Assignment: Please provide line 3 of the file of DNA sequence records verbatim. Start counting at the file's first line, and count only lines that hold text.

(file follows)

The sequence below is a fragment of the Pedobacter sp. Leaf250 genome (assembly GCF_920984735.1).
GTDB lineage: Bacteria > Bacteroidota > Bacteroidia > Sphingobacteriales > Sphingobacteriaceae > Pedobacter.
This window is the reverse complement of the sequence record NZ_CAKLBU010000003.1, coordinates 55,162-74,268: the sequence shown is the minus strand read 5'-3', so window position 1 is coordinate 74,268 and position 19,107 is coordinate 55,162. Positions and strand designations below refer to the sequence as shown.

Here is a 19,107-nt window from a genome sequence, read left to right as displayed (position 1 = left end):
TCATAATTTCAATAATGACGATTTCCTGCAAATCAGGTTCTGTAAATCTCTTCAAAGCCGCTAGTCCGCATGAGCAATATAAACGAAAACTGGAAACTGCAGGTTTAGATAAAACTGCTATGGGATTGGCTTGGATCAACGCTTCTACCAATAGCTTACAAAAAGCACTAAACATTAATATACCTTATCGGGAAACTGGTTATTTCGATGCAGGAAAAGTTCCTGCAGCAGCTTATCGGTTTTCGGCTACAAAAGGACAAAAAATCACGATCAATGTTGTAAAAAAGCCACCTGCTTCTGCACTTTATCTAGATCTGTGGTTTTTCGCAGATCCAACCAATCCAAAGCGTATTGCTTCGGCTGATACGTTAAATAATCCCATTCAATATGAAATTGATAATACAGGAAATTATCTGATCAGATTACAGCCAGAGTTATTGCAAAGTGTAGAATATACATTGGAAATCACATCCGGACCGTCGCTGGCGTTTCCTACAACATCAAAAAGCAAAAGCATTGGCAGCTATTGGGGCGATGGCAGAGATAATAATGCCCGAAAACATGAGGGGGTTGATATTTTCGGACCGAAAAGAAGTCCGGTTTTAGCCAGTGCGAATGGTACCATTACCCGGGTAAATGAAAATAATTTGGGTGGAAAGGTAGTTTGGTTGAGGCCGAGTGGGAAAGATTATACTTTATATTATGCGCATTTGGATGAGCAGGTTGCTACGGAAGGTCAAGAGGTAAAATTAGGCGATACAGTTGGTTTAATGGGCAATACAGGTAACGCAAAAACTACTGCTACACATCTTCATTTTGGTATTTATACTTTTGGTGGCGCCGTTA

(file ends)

This window is the reverse complement of the sequence record NZ_CAKLBU010000003.1, coordinates 55,162-74,268: the sequence shown is the minus strand read 5'-3', so window position 1 is coordinate 74,268 and position 19,107 is coordinate 55,162. Positions and strand designations below refer to the sequence as shown.